How to Troubleshoot a Motorcycle That Won't Start

How to Troubleshoot a Motorcycle That Won't Start

What do you do if your motorcycle wont start

Motorcycles are a thrilling mode of transportation, offering a sense of freedom, speed, and adventure. However, it can be incredibly frustrating when your motorcycle refuses to start. Whether you're planning an exciting ride or simply need to get to work, a non-starting motorcycle can put a dent in your plans. In this comprehensive guide, we will walk you through a step-by-step troubleshooting process to help you diagnose and fix the issue.

1. Check the Battery

The first step in troubleshooting a motorcycle that won't start is to check the battery. Ensure that it is properly charged and securely connected. Use a multimeter to measure the voltage. If the battery voltage is low, recharge it or consider replacing it if necessary. Keep in mind that a weak battery may still have enough power to illuminate lights but not enough to start the engine.

2. Inspect the Fuel System

Next, inspect the fuel system. Check if there is enough fuel in the tank. If the motorcycle has been sitting idle for a while, the fuel may have deteriorated, clogging the fuel lines or filters. In such cases, drain the old fuel and replace it with fresh fuel. Additionally, check for any fuel leaks that could be preventing fuel delivery to the engine.

It's also important to note that some motorcycles have a fuel valve or petcock that needs to be open for fuel to flow to the engine. Make sure the fuel valve is in the correct position.

3. Test the Ignition System

If the battery and fuel system are in good condition, the issue could lie with the ignition system. Check if the spark plugs are functioning properly. Remove the spark plugs and inspect them for any signs of damage or fouling. Clean or replace them if necessary. Use a spark plug tester to ensure that the plugs are producing a spark. If you have an older motorcycle with points ignition, check the points for proper gap and clean them if needed.

Additionally, check the ignition coils or coil packs to ensure they are providing sufficient spark. Faulty ignition coils can prevent the spark plugs from firing, resulting in a motorcycle that won't start.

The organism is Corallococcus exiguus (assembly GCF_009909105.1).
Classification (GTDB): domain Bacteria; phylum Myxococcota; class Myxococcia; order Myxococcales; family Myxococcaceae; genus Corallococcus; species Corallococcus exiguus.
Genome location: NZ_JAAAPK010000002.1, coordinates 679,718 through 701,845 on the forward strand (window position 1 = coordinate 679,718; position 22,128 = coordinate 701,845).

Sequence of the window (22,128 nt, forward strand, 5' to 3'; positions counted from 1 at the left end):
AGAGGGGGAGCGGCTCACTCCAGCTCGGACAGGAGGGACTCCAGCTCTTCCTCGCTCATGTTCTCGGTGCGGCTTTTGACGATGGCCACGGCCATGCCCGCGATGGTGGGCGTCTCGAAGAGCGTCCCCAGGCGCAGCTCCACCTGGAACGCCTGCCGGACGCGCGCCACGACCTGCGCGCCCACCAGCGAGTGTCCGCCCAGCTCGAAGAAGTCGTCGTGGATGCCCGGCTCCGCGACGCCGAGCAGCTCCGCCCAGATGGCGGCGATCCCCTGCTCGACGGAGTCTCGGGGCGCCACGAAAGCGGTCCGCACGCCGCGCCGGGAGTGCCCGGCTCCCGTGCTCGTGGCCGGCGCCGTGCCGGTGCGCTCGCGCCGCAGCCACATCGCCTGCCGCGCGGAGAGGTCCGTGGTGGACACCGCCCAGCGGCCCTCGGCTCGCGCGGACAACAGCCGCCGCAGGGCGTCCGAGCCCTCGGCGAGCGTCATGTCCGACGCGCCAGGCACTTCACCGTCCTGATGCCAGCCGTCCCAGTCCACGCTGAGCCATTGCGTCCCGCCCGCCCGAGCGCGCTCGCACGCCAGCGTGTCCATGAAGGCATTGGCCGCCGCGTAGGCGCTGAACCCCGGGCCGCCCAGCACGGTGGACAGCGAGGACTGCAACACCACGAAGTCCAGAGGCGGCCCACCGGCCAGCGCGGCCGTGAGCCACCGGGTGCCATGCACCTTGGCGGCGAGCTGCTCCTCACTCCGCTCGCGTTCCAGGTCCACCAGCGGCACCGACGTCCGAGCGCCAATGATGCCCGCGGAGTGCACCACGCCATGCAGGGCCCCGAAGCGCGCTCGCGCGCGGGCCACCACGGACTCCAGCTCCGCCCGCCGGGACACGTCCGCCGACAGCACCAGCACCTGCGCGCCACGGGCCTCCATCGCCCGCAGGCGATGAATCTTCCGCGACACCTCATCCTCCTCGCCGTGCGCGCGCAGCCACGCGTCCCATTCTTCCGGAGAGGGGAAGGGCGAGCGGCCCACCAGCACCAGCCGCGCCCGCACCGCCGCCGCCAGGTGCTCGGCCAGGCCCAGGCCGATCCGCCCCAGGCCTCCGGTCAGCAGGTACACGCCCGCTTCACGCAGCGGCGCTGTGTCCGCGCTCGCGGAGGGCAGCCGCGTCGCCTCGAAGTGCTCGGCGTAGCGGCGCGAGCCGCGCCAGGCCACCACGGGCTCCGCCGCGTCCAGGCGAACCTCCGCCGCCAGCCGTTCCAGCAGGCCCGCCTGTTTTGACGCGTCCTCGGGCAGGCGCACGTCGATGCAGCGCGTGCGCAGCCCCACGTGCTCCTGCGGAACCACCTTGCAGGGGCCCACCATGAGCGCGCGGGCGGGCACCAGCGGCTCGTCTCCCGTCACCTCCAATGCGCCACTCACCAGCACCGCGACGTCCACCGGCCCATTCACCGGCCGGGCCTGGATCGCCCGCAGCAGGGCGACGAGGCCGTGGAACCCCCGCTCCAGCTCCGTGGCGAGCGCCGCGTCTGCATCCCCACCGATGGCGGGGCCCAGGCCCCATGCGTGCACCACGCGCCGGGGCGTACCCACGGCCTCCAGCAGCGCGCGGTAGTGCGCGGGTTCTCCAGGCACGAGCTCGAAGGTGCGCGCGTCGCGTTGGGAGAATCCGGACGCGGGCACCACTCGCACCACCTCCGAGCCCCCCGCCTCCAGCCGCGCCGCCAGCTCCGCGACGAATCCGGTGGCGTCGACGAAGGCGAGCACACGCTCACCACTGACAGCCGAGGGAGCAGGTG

4. Examine the Electrical System

Faulty electrical connections or components can prevent a motorcycle from starting. Inspect the wiring harness for any signs of damage or loose connections. Check the fuses and replace any blown ones. If you have a fair understanding of electrical systems, you can use a multimeter to test various electrical components such as the starter motor, solenoid, and ignition switch. It's also important to ensure that the kill switch is in the correct position.

5. Evaluate the Engine Compression

A lack of engine compression can also be the reason behind a motorcycle not starting. Use a compression tester to measure the compression levels. If the compression is low, it could indicate issues with the valves, piston rings, or cylinder walls. In such cases, it is recommended to seek professional assistance.

6. Check the Carburetor or Fuel Injection System

If your motorcycle is equipped with a carburetor or fuel injection system, it's crucial to check for any problems in this area. A clogged carburetor jet or a malfunctioning fuel injector can prevent the engine from starting. Clean the carburetor or have a professional clean it for you. For fuel-injected motorcycles, ensure that the injectors are clean and functioning properly.

7. Inspect the Air Filter

A dirty or clogged air filter can restrict airflow to the engine, leading to starting issues. Remove the air filter and inspect it for dirt, debris, or excessive wear. Clean or replace the air filter if necessary.

8. Verify the Timing

If your motorcycle has an adjustable ignition timing, ensure that it is set correctly. Incorrect timing can cause starting problems. Consult your motorcycle's manual for information on how to set the timing correctly.

9. Check the Exhaust System

An exhaust system with a blocked or damaged muffler or catalytic converter can affect the performance of your motorcycle and cause starting issues. Inspect the exhaust system and address any issues that may be hindering the flow of exhaust gases.

10. Consult the Manufacturer's Manual

If you have gone through the previous steps and are still unable to identify the problem, consult the manufacturer's manual specific to your motorcycle model. The manual often contains troubleshooting guides and specific instructions for your particular bike.


Troubleshooting a motorcycle that won't start can be a challenging task, but by following these steps, you can narrow down the potential issues and save time and money on unnecessary repairs. If you are unsure or uncomfortable performing any of these steps, it is always best to seek a professional powersports service center help. Remember to prioritize safety while working on your motorcycle and enjoy the thrill of riding once you have it back up and running.

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